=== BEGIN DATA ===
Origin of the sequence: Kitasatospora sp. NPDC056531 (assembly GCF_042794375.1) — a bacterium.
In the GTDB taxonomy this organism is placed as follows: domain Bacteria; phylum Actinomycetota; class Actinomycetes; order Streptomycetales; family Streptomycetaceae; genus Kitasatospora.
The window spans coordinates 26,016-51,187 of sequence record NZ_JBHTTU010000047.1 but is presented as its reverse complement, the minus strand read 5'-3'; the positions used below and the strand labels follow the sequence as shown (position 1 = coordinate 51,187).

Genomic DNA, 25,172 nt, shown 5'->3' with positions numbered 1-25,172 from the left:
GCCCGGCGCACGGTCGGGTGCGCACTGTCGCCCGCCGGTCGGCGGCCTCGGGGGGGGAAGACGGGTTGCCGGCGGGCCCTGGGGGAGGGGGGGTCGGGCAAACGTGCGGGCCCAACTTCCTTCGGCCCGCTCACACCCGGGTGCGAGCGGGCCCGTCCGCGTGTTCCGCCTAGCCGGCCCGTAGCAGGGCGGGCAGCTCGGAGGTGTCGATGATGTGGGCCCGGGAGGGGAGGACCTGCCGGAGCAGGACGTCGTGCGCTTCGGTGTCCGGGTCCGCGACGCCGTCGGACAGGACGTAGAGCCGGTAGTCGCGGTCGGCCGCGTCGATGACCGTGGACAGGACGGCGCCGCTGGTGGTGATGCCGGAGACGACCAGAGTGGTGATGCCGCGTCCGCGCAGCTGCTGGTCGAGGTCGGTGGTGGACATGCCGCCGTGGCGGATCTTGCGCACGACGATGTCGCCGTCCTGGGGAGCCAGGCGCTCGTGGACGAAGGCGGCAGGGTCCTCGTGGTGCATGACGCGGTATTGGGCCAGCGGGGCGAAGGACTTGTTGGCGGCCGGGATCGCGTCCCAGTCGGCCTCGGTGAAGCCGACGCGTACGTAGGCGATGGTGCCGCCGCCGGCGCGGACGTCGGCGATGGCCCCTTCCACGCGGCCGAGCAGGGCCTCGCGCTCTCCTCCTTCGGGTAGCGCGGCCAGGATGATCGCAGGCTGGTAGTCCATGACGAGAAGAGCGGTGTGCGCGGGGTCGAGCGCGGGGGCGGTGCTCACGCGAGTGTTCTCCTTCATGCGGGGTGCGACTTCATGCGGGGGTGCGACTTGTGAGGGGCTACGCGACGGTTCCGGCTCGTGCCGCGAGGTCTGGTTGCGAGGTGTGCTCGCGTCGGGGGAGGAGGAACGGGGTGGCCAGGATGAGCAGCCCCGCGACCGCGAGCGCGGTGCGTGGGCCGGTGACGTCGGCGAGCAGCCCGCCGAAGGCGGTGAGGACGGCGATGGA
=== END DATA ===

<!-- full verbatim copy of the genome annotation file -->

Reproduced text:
Origin of the sequence: Kitasatospora sp. NPDC056531 (assembly GCF_042794375.1) — a bacterium.
In the GTDB taxonomy this organism is placed as follows: domain Bacteria; phylum Actinomycetota; class Actinomycetes; order Streptomycetales; family Streptomycetaceae; genus Kitasatospora.
The window spans coordinates 26,016-51,187 of sequence record NZ_JBHTTU010000047.1 but is presented as its reverse complement, the minus strand read 5'-3'; the positions used below and the strand labels follow the sequence as shown (position 1 = coordinate 51,187).

Genomic DNA, 25,172 nt, shown 5'->3' with positions numbered 1-25,172 from the left:
GCCCGGCGCACGGTCGGGTGCGCACTGTCGCCCGCCGGTCGGCGGCCTCGGGGGGGGAAGACGGGTTGCCGGCGGGCCCTGGGGGAGGGGGGGTCGGGCAAACGTGCGGGCCCAACTTCCTTCGGCCCGCTCACACCCGGGTGCGAGCGGGCCCGTCCGCGTGTTCCGCCTAGCCGGCCCGTAGCAGGGCGGGCAGCTCGGAGGTGTCGATGATGTGGGCCCGGGAGGGGAGGACCTGCCGGAGCAGGACGTCGTGCGCTTCGGTGTCCGGGTCCGCGACGCCGTCGGACAGGACGTAGAGCCGGTAGTCGCGGTCGGCCGCGTCGATGACCGTGGACAGGACGGCGCCGCTGGTGGTGATGCCGGAGACGACCAGAGTGGTGATGCCGCGTCCGCGCAGCTGCTGGTCGAGGTCGGTGGTGGACATGCCGCCGTGGCGGATCTTGCGCACGACGATGTCGCCGTCCTGGGGAGCCAGGCGCTCGTGGACGAAGGCGGCAGGGTCCTCGTGGTGCATGACGCGGTATTGGGCCAGCGGGGCGAAGGACTTGTTGGCGGCCGGGATCGCGTCCCAGTCGGCCTCGGTGAAGCCGACGCGTACGTAGGCGATGGTGCCGCCGCCGGCGCGGACGTCGGCGATGGCCCCTTCCACGCGGCCGAGCAGGGCCTCGCGCTCTCCTCCTTCGGGTAGCGCGGCCAGGATGATCGCAGGCTGGTAGTCCATGACGAGAAGAGCGGTGTGCGCGGGGTCGAGCGCGGGGGCGGTGCTCACGCGAGTGTTCTCCTTCATGCGGGGTGCGACTTCATGCGGGGGTGCGACTTGTGAGGGGCTACGCGACGGTTCCGGCTCGTGCCGCGAGGTCTGGTTGCGAGGTGTGCTCGCGTCGGGGGAGGAGGAACGGGGTGGCCAGGATGAGCAGCCCCGCGACCGCGAGCGCGGTGCGTGGGCCGGTGACGTCGGCGAGCAGCCCGCCGAAGGCGGTGAGGACGGCGATGGA